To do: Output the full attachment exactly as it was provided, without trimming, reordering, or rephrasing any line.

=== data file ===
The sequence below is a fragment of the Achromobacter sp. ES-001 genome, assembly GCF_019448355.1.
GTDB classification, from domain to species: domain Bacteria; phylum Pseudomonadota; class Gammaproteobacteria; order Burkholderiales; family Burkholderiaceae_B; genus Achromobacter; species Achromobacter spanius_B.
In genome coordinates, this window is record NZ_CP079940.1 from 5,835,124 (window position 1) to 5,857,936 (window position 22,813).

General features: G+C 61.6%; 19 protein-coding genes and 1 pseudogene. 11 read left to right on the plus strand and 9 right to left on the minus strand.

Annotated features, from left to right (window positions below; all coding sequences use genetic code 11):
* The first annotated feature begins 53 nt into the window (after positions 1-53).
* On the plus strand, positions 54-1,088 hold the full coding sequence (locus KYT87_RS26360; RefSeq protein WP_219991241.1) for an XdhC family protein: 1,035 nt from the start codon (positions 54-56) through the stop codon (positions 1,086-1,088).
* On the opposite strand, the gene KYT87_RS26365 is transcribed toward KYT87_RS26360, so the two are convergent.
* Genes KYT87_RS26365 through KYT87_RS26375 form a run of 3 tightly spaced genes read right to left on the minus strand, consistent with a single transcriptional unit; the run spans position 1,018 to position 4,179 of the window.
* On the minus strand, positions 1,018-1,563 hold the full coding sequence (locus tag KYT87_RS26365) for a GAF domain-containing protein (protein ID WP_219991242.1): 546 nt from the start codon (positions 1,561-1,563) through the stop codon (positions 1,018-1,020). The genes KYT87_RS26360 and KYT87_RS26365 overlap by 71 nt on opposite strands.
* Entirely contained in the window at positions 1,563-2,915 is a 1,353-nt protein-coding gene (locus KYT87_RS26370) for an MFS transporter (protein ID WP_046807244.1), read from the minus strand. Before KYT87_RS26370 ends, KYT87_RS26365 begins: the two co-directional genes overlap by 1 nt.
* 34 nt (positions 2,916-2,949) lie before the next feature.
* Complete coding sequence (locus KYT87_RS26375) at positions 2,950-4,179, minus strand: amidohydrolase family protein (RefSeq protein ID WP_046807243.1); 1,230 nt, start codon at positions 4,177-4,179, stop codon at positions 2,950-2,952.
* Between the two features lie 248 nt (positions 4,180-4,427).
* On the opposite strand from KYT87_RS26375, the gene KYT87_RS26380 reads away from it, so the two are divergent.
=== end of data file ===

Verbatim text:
The sequence below is a fragment of the Achromobacter sp. ES-001 genome, assembly GCF_019448355.1.
GTDB classification, from domain to species: domain Bacteria; phylum Pseudomonadota; class Gammaproteobacteria; order Burkholderiales; family Burkholderiaceae_B; genus Achromobacter; species Achromobacter spanius_B.
In genome coordinates, this window is record NZ_CP079940.1 from 5,835,124 (window position 1) to 5,857,936 (window position 22,813).

General features: G+C 61.6%; 19 protein-coding genes and 1 pseudogene. 11 read left to right on the plus strand and 9 right to left on the minus strand.

Annotated features, from left to right (window positions below; all coding sequences use genetic code 11):
* The first annotated feature begins 53 nt into the window (after positions 1-53).
* On the plus strand, positions 54-1,088 hold the full coding sequence (locus KYT87_RS26360; RefSeq protein WP_219991241.1) for an XdhC family protein: 1,035 nt from the start codon (positions 54-56) through the stop codon (positions 1,086-1,088).
* On the opposite strand, the gene KYT87_RS26365 is transcribed toward KYT87_RS26360, so the two are convergent.
* Genes KYT87_RS26365 through KYT87_RS26375 form a run of 3 tightly spaced genes read right to left on the minus strand, consistent with a single transcriptional unit; the run spans position 1,018 to position 4,179 of the window.
* On the minus strand, positions 1,018-1,563 hold the full coding sequence (locus tag KYT87_RS26365) for a GAF domain-containing protein (protein ID WP_219991242.1): 546 nt from the start codon (positions 1,561-1,563) through the stop codon (positions 1,018-1,020). The genes KYT87_RS26360 and KYT87_RS26365 overlap by 71 nt on opposite strands.
* Entirely contained in the window at positions 1,563-2,915 is a 1,353-nt protein-coding gene (locus KYT87_RS26370) for an MFS transporter (protein ID WP_046807244.1), read from the minus strand. Before KYT87_RS26370 ends, KYT87_RS26365 begins: the two co-directional genes overlap by 1 nt.
* 34 nt (positions 2,916-2,949) lie before the next feature.
* Complete coding sequence (locus KYT87_RS26375) at positions 2,950-4,179, minus strand: amidohydrolase family protein (RefSeq protein ID WP_046807243.1); 1,230 nt, start codon at positions 4,177-4,179, stop codon at positions 2,950-2,952.
* Between the two features lie 248 nt (positions 4,180-4,427).
* On the opposite strand from KYT87_RS26375, the gene KYT87_RS26380 reads away from it, so the two are divergent.